Was Netanyahu Right That Islam Changed Nazism and Not Vice-Versa?
During a recent speech, Israeli Prime Minister Benjamin Netanyahu appropriately decried the “apologetics” which have minimized the role played by ex-Mufti of Jerusalem Hajj Amin el-Husseini (1895-1974) -- founder of the modern Palestinian Muslim movement -- in fomenting genocidal Islamic Jew-hatred. Netanyahu made these simple, irrefragable points, demonstrating how from the 1920s through (in particular) the World War II era:
… the father of the Palestinians at that time, with no [Jewish] state and no so-called “occupation,” no territories and no settlements, already sought, through systematic incitement, to annihilate the Jews. Regrettably, Hajj Amin el-Husseini is still a venerated figure in Palestinian society, he appears in study books and is exalted as the father of the nation, and this incitement that began then, incitement to kill Jews, continues.
As I noted in what was the first full English translation and detailed analysis (here, here) of Hajj Amin el-Husseini’s 1937 fatwa on the Jews -- which re-affirms canonical Islam’s Jew-hating motifs used to foment murderous violence against them by Muhammad himself, since the advent of Islam, till now -- this seminal proclamation of incitement by the “Godfather” of the Palestinian Muslim movement was pure Islamic dogma devoid of any themes from the writings of Nazi racial theorists, epitomized by Johan (aka, Johann, Johannes) von Leers. (See Foreword by Julian Huxley, History on a Racial Basis, an abridged translation of Geschichte auf Rassicher Grundlage, London, 1936.)
Leers is a fascinating case study. By any objective standard, his career trajectory -- as a favored contributor in Goebbels’s propaganda ministry, to his eventual adoption of Islam (as Omar Amin von Leers) while working as an anti-Western and anti-Semitic/anti-Zionist propagandist under Nasser’s regime from the mid-1950s until his death in 1965 -- represents the “Islamification of Nazism,” rather than a “Nazification of Islam.” (The discussion which follows is drawn from, and referenced in, my The Legacy of Islamic Antisemitism, pp. 168-169, 204-205, 619-625; and Sharia Versus Freedom, Amherst, N.Y., 2012, pp. 252-259, 610-614.)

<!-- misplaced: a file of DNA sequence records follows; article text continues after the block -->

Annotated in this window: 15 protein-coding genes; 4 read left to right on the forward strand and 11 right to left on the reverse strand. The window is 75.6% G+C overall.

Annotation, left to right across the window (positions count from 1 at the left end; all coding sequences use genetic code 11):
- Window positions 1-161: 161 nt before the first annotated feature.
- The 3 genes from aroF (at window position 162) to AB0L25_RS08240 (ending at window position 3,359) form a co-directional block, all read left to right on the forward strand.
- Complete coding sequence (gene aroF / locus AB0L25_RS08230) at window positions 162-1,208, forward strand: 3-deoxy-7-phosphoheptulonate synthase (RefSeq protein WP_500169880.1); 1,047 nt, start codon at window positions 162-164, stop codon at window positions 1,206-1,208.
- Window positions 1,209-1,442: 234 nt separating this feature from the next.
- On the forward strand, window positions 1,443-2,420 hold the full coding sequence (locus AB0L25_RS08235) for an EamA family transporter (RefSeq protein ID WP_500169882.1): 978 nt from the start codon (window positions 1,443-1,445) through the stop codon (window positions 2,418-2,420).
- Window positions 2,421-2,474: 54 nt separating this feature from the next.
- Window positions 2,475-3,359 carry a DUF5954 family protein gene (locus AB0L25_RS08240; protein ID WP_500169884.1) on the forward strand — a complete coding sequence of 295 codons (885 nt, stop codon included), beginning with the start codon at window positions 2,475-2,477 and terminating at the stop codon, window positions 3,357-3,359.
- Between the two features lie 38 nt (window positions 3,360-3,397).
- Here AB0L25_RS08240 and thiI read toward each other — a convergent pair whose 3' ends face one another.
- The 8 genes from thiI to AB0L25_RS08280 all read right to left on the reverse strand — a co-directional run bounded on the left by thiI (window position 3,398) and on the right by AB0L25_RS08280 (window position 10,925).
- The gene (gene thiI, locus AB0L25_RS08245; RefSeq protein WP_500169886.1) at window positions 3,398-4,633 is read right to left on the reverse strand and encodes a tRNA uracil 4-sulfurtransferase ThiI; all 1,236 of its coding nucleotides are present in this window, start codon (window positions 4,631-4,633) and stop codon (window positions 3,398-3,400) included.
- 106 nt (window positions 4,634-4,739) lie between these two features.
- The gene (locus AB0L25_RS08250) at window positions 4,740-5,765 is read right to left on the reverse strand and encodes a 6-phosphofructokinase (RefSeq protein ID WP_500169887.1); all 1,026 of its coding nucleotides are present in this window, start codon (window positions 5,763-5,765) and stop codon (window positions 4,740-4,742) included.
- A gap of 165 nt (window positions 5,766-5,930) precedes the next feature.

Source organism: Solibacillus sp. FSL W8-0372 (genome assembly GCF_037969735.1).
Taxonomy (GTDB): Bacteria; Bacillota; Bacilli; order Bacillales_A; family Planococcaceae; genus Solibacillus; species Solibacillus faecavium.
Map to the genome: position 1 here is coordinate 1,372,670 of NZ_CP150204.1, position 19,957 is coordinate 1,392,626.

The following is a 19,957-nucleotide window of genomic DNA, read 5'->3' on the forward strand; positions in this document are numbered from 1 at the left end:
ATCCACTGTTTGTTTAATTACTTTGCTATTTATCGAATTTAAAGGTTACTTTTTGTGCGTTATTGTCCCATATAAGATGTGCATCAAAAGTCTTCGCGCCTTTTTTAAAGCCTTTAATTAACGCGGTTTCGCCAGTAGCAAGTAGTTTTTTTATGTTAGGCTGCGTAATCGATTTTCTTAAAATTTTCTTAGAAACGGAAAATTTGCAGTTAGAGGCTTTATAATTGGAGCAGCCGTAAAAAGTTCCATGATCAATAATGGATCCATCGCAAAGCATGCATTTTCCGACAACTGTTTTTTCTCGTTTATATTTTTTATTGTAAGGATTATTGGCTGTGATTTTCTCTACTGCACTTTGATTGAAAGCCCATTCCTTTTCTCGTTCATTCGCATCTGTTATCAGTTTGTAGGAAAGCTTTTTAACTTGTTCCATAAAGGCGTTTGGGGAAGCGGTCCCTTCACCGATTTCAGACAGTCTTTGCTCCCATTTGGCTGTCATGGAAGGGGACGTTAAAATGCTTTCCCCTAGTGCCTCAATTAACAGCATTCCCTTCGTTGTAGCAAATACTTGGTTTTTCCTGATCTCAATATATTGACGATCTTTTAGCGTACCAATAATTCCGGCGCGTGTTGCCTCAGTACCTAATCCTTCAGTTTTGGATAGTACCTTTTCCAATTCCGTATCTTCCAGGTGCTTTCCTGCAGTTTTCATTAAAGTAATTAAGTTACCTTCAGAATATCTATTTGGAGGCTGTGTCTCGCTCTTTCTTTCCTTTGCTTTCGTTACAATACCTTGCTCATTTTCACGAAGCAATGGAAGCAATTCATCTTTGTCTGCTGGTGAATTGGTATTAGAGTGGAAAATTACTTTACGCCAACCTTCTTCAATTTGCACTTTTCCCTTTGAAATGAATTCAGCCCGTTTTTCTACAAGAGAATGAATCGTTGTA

None of the important data summarized below have been described by Jeffrey Herf, an avatar of the “Nazification of Islam” hypothesis. In his The Jewish Enemy -- Nazi Propaganda during World War II and the Holocaust, Cambridge, 2006, pp. 180–81, Herf included a very limited English translation extract of von Leers’ conclusions from the 1942 essay “Judentum und Islam als Gegensatze” (in Die Judenfrage in Politik, Recht, and Wirtschaft 6, no. 24, December 24, 1942): 275–78), whose fully annotated translation (as “Judaism and Islam as Opposites”) I provided in The Legacy of Islamic Antisemitism (pp. 619-625). Herf even failed to mention von Leers’ subsequent conversion to Islam, and was also oblivious to the Nazi author’s thorough grounding in, and accurate representation of, the pious Muslim sources (i.e., Koran, hadith, and sira). This negationist approach of German-fluent “Nazification of Islam” historians such as Herf compounds their failure to deal with the quintessential, canonical Islamic motifs of el-Husseini’s 1937 Islamic fatwa—available in German since 1938—in an informed, intellectually honest manner.
Upon his arrival in Egypt in 1956, it was Hajj Amin el-Husseini who oversaw von Leers’ formal conversion to Islam, and remained one of his confidants. Leers described the origins of the Muslim “forename” Omar Amin, which he adopted as part of his conversion to Islam in a November, 1957 letter to American Nazi H. Keith Thompson: